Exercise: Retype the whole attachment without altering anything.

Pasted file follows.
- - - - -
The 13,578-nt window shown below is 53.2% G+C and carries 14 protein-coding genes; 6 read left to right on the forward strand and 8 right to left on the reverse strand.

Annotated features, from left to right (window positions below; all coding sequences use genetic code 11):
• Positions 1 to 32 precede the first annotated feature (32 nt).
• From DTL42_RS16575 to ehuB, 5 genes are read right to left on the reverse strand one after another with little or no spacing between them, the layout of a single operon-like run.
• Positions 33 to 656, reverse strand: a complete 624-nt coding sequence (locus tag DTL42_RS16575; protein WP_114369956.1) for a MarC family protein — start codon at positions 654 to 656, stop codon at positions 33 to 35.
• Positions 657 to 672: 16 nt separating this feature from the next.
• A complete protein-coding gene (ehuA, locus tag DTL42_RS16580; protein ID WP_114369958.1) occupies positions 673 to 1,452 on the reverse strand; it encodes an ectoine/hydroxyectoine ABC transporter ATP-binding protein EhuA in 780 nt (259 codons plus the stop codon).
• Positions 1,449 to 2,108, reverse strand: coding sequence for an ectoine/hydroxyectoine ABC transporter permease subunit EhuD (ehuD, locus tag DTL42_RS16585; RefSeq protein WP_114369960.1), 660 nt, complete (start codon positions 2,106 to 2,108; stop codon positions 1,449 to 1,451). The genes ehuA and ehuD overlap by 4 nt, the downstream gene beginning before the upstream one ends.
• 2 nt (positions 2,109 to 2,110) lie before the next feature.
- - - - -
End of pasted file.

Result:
The 13,578-nt window shown below is 53.2% G+C and carries 14 protein-coding genes; 6 read left to right on the forward strand and 8 right to left on the reverse strand.

Annotated features, from left to right (window positions below; all coding sequences use genetic code 11):
• Positions 1 to 32 precede the first annotated feature (32 nt).
• From DTL42_RS16575 to ehuB, 5 genes are read right to left on the reverse strand one after another with little or no spacing between them, the layout of a single operon-like run.
• Positions 33 to 656, reverse strand: a complete 624-nt coding sequence (locus tag DTL42_RS16575; protein WP_114369956.1) for a MarC family protein — start codon at positions 654 to 656, stop codon at positions 33 to 35.
• Positions 657 to 672: 16 nt separating this feature from the next.
• A complete protein-coding gene (ehuA, locus tag DTL42_RS16580; protein ID WP_114369958.1) occupies positions 673 to 1,452 on the reverse strand; it encodes an ectoine/hydroxyectoine ABC transporter ATP-binding protein EhuA in 780 nt (259 codons plus the stop codon).
• Positions 1,449 to 2,108, reverse strand: coding sequence for an ectoine/hydroxyectoine ABC transporter permease subunit EhuD (ehuD, locus tag DTL42_RS16585; RefSeq protein WP_114369960.1), 660 nt, complete (start codon positions 2,106 to 2,108; stop codon positions 1,449 to 1,451). The genes ehuA and ehuD overlap by 4 nt, the downstream gene beginning before the upstream one ends.
• 2 nt (positions 2,109 to 2,110) lie before the next feature.